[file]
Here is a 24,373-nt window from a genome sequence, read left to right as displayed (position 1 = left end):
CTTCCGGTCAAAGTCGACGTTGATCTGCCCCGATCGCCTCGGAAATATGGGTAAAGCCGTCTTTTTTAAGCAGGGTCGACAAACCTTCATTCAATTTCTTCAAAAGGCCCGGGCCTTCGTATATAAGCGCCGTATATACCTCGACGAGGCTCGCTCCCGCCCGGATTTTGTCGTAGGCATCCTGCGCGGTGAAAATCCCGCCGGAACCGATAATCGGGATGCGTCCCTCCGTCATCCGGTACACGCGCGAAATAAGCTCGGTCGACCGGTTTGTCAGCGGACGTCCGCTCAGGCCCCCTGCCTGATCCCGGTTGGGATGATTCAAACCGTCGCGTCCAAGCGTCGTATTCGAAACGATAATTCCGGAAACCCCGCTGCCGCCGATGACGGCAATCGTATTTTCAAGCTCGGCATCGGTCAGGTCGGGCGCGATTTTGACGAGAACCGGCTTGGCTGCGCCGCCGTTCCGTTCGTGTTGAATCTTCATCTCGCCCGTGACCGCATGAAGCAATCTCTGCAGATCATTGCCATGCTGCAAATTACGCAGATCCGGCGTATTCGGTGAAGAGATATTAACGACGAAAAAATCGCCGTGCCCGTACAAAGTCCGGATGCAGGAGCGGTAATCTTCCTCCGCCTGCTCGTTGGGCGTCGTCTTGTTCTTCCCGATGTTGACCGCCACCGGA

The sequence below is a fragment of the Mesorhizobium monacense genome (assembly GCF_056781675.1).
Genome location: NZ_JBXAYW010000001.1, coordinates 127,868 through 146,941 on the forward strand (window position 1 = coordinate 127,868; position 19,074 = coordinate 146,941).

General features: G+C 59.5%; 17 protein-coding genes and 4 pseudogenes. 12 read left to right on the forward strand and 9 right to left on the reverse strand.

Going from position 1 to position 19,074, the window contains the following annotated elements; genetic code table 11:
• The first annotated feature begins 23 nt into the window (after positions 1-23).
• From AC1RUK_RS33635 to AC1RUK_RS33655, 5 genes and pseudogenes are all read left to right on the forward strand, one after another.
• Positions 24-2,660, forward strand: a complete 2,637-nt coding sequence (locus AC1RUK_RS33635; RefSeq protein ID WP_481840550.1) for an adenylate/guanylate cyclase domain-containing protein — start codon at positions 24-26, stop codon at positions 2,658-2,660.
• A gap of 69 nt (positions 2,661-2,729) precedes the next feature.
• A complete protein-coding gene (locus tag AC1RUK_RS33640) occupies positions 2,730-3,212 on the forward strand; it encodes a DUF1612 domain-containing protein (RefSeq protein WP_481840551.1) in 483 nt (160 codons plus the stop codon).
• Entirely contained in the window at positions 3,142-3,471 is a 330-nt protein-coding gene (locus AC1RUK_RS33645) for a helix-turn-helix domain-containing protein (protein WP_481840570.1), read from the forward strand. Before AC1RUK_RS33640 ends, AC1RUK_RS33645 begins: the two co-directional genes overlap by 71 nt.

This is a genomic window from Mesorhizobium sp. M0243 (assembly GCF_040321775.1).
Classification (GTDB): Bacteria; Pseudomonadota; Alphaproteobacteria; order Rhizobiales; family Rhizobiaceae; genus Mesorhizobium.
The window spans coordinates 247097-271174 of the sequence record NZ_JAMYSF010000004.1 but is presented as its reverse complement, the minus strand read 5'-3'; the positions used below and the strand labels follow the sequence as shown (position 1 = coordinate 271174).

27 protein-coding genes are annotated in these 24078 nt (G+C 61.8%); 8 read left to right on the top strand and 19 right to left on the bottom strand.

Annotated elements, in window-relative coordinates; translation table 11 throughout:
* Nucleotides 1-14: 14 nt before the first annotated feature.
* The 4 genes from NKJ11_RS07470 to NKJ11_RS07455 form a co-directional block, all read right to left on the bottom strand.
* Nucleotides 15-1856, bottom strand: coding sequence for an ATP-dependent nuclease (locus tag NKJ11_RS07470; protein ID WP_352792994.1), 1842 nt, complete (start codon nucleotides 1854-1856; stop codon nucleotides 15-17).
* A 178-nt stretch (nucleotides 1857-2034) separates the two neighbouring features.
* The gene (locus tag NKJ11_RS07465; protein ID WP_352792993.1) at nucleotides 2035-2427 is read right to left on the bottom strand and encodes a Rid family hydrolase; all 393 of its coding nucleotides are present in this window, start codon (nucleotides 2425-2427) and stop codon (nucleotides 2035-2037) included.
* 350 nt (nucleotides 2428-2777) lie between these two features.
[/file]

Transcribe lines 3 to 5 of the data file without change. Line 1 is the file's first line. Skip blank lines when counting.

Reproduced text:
The sequence below is a fragment of the Mesorhizobium monacense genome (assembly GCF_056781675.1).
Genome location: NZ_JBXAYW010000001.1, coordinates 127,868 through 146,941 on the forward strand (window position 1 = coordinate 127,868; position 19,074 = coordinate 146,941).

General features: G+C 59.5%; 17 protein-coding genes and 4 pseudogenes. 12 read left to right on the forward strand and 9 right to left on the reverse strand.